Send to

Choose Destination
See comment in PubMed Commons below
Biomacromolecules. 2004 Nov-Dec;5(6):2315-23.

Light-activated immobilization of biomolecules to agarose hydrogels for controlled cellular response.

Author information

  • 1Department of Chemical Engineering and Applied Chemistry, University of Toronto, 200 College Street, Toronto, Ontario, Canada M5S 3E5.


We describe a new method of synthesizing photolabile hydrogel materials for convenient photoimmobilization of biomolecules on surfaces or in 3-D matrixes. Dissolved agarose was modified with photolabile S-(2-nitrobenzyl)cysteine (S-NBC) via 1,1'-carbonyldiimidazole (CDI) activation of primary hydroxyl groups. S-NBC-modified agarose remained soluble and gelable with up to 5% S-NBC substitution, yet gelation was slower and the elastic modulus of the resulting gel was lower than those of unmodified agarose. Irradiating S-NBC-grafted agarose resulted in the loss of the protecting 2-nitrobenzyl groups, thereby exposing free sulfhydryl groups for biomolecular coupling. When appropriately activated with sulfhydryl-reactive groups, either peptides or proteins were effectively immobilized to the photoirradiated hydrogel matrixes, with the irradiation energy dose (i.e., irradiation time) used to control the amount of biomolecule immobilization. When the GRGDS peptide was immobilized on agarose, it was shown to be cell-adhesive and to promote neurite outgrowth from primary, embryonic chick dorsal root ganglion neurons. The immobilized GRGDS surface ligand concentration affected the cellular response: neurite length and density increased with GRGDS surface concentration at low adhesion ligand concentration and then plateaued at higher GRGDS concentration. Grafting 2-nitrobenzyl-protected compounds to hydrogel materials is useful for creating new photolabile hydrogel substrates for light-activated functional group generation and biomolecular immobilization.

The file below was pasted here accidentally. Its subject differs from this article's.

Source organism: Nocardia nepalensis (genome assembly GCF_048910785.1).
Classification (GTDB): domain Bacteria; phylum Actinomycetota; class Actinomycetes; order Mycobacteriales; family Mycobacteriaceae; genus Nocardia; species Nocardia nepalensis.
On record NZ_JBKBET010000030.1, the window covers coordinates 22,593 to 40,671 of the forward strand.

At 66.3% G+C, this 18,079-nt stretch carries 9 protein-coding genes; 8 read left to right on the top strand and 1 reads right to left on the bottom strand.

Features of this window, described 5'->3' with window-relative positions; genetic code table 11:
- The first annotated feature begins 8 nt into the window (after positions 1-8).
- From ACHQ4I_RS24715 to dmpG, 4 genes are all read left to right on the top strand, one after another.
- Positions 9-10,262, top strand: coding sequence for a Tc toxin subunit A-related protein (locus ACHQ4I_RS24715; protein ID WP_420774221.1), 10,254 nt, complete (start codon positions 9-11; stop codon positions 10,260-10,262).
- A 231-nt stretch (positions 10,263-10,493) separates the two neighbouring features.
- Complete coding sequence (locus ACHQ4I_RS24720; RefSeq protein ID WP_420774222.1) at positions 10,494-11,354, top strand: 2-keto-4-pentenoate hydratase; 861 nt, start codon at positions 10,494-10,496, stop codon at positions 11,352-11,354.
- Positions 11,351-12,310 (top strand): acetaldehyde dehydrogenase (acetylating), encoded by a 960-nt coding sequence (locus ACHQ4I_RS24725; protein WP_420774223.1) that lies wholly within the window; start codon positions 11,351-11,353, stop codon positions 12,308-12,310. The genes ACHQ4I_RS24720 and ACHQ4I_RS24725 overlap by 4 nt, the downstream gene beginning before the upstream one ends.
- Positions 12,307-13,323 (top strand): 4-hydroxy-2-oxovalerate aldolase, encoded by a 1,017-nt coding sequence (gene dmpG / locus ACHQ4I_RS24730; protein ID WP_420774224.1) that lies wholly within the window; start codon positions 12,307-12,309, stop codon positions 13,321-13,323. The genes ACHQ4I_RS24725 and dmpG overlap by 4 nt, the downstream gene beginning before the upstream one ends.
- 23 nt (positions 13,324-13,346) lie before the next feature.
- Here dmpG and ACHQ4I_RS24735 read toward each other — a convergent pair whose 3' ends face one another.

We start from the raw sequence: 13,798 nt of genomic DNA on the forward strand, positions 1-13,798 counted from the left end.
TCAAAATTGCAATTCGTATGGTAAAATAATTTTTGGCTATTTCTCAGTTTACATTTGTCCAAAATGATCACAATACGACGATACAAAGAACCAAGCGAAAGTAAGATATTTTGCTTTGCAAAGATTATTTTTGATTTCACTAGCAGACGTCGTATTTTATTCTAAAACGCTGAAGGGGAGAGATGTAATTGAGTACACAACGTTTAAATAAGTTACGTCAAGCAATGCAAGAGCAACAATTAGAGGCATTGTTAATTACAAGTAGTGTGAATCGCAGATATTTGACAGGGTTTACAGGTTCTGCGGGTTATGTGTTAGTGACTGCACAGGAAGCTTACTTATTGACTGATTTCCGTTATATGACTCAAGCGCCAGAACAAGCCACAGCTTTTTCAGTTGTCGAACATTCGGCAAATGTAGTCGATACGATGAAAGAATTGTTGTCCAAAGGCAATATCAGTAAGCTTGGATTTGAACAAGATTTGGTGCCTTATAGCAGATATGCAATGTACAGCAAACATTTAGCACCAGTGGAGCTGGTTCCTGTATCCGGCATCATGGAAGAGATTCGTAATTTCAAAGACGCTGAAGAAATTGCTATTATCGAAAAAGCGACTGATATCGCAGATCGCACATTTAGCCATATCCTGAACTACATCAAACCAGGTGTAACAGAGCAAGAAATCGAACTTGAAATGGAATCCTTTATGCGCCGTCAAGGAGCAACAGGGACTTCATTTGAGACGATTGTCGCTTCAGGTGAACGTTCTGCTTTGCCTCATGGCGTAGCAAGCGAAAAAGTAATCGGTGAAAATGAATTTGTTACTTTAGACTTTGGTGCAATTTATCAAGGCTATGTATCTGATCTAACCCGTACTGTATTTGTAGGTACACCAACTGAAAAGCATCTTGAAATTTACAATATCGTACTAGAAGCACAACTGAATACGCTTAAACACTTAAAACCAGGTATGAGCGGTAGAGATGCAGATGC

[PubMed - indexed for MEDLINE]
PubMed Commons home

PubMed Commons

How to join PubMed Commons

    Supplemental Content

    Full text links

    Icon for American Chemical Society
    Loading ...
    Write to the Help Desk